High Tide in Tucson

Barbara Kingsolver

High Tide in Tucson.

This month, we’re returning to the work of Barbara Kingsolver, resident of Tucson (at least part of each year), and one of this writer’s favorite authors.  While Ms. Kingsolver is probably best known for her fiction, she also has a gift for nonfiction; this month’s offering is her book of essays, titled High Tide in Tucson.  Subtitled Essays From Now or Never, this volume contains short works of essential truths and much beauty, descriptions of growing up and learning to live in the world we all inhabit; coming to terms with life in general and with her gifts as a writer.

Consider this passage from the essay ‘In Case You Ever Want to Go Home Again:’

“For many, many years I wrote my stories furtively in spiral-bound notebooks, for no other purpose than my own private salvation.  But on April 1, 1987, two earthquakes hit my psyche on the same day.  First, I brought home my own newborn baby girl from the hospital.  Then, a few hours later, I got a call from New York announcing that a large chunk of my writing -- which I’d tentatively pronounced a novel -- was going to be published.  This was a spectacular April Fool’s Day.  My life has not, since, returned to normal.

For days I nursed my baby and basked in hormonal euphoria, musing occasionally: all this -- and I’m a novelist, too!  That, though, seemed a slim accomplishment compared with laboring twenty-four hours to render up the most beautiful new human the earth had yet seen.  The book business seemed a terrestrial affair of ink and trees and I didn’t give it much thought.

In time my head cleared and I settled into panic.  What had I done?  The baby was premeditated, but the book I’d conceived recklessly, in a closet late at night, when the restlessness of my insomniac pregnancy drove me to compulsive verbal intercourse with my own soul.  The pages that grew in a stack were somewhat incidental to the process.  They contained my highest hopes and keenest pains, and I didn’t think anyone but me would ever see them.  I’d bundled the thing up and sent it off to New York in a mad fit of housekeeping, to be done with it.  Now it was going to be laid smack out for my mother, my postal clerk, my high school English teacher, anybody in the world who was willing to plunk down $16.95 and walk away with it.  To find oneself suddenly published is thrilling -- that is a given.  But how appalling it also felt I find hard to describe.  Imagine singing at the top of your lungs in the shower as you always do, then one day turning off the water and throwing back the curtain to see there in your bathroom a crowd of people, rapt, with videotape.  I wanted to throw a towel over my head.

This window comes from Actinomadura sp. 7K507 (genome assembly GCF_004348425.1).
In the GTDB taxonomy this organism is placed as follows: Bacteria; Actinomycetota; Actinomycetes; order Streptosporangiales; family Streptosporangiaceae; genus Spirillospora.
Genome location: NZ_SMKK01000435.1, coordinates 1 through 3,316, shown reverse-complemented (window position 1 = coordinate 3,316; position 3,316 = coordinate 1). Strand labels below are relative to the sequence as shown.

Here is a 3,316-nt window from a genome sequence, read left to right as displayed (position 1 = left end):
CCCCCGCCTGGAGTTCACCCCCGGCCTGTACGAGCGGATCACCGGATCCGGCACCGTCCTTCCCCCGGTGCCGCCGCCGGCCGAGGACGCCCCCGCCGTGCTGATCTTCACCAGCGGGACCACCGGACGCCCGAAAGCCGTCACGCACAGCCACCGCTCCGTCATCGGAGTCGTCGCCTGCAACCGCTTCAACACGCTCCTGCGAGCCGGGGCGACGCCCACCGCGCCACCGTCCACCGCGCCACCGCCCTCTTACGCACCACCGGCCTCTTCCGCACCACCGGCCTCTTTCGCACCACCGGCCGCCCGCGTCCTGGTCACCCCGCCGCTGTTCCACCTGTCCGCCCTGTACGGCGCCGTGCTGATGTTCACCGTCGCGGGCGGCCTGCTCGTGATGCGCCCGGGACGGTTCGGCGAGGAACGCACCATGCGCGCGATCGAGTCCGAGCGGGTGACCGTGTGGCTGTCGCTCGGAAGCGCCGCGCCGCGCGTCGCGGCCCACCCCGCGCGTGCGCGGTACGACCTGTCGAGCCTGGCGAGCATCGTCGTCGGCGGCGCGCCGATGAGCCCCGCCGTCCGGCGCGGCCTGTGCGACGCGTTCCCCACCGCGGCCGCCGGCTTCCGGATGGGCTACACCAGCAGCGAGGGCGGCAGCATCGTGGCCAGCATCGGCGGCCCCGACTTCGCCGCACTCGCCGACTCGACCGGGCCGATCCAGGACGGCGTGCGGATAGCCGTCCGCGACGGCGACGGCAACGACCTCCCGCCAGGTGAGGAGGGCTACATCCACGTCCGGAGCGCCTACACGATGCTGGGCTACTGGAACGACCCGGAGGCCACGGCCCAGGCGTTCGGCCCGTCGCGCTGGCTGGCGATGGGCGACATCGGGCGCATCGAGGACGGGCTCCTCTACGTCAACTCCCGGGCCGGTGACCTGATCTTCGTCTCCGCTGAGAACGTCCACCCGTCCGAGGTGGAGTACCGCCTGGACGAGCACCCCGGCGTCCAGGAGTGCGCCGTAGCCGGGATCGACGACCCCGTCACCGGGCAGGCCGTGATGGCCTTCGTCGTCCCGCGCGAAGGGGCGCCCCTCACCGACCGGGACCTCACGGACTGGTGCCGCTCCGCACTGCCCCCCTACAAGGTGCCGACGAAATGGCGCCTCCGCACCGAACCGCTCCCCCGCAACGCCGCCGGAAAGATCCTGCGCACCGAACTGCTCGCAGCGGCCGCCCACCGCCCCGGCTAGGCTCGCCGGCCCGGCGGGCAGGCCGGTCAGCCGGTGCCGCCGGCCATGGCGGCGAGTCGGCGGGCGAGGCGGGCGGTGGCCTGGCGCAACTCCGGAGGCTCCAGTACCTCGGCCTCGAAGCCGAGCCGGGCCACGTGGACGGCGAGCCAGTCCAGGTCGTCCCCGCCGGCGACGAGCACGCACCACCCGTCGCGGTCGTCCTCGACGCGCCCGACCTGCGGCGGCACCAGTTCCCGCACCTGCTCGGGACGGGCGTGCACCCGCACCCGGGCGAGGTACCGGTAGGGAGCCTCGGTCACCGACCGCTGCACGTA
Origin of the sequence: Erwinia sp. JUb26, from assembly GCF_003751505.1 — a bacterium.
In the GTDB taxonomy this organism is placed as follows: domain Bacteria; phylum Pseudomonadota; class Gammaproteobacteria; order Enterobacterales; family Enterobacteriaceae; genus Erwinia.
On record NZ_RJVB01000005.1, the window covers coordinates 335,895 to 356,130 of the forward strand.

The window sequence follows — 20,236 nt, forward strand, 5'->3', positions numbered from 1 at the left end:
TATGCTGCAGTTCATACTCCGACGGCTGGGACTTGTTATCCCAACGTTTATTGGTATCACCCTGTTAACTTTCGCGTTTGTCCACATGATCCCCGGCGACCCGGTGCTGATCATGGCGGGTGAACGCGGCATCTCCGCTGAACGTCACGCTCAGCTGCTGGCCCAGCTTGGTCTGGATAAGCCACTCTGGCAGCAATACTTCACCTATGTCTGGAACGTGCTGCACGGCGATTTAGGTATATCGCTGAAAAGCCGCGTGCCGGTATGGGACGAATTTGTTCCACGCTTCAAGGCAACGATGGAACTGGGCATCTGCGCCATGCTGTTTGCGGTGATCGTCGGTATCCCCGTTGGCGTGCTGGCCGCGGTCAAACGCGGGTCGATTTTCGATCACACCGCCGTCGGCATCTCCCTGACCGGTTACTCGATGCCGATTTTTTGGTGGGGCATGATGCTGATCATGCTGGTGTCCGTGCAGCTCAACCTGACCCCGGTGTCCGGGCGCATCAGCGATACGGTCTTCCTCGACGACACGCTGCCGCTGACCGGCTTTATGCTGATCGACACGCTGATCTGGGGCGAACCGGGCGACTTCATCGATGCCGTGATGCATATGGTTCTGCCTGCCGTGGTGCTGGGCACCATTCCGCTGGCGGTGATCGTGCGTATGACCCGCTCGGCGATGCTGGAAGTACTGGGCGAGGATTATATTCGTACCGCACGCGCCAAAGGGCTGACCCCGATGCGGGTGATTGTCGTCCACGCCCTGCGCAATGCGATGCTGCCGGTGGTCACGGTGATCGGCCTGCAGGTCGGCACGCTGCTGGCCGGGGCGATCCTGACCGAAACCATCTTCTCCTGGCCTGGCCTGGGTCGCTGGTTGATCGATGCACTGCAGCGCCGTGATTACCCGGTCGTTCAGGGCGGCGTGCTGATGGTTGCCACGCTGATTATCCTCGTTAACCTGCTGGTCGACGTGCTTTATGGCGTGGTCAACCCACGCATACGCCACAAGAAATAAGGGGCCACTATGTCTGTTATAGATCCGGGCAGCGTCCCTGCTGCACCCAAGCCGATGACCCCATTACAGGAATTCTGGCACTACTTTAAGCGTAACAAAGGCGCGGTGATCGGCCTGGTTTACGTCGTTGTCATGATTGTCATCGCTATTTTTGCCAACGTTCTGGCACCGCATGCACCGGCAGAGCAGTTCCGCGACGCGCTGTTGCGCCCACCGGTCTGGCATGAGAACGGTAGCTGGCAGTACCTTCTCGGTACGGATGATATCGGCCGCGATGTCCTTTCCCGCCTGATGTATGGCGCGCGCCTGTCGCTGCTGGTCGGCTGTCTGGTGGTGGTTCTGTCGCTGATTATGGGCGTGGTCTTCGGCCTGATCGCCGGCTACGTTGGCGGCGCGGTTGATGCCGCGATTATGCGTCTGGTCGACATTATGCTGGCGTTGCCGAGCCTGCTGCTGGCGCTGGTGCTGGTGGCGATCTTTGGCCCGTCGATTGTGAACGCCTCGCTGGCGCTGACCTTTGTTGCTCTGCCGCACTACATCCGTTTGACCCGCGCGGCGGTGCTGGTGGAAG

There was nothing in the novel to incriminate my mother or the postal clerk.  I like my mother, plus her record is perfect.  My postal clerk I couldn’t vouch for; he has tattoos.  But in any event I never put real people into my fiction -- I can’t see the slightest point of that, when I have the alternative of inventing utterly subservient slave-people, whose every detail of appearance and behavior I can bend to serve my theme and plot.”

Kingsolver writes in a lucid, flowing style, carrying the reader along the pathways of her thoughts.  Her nonfiction holds the interest of readers in much the same way that her fiction does.  In sharing her ideas about the whole business of being alive, Kingsolver as essayist employs the same keen eyes, persuasive tongue, and understanding heart that characterize her wonderful fiction.  Be sure to read all about it!

Copyright © 2003, S. Halversen.
All Rights Reserved.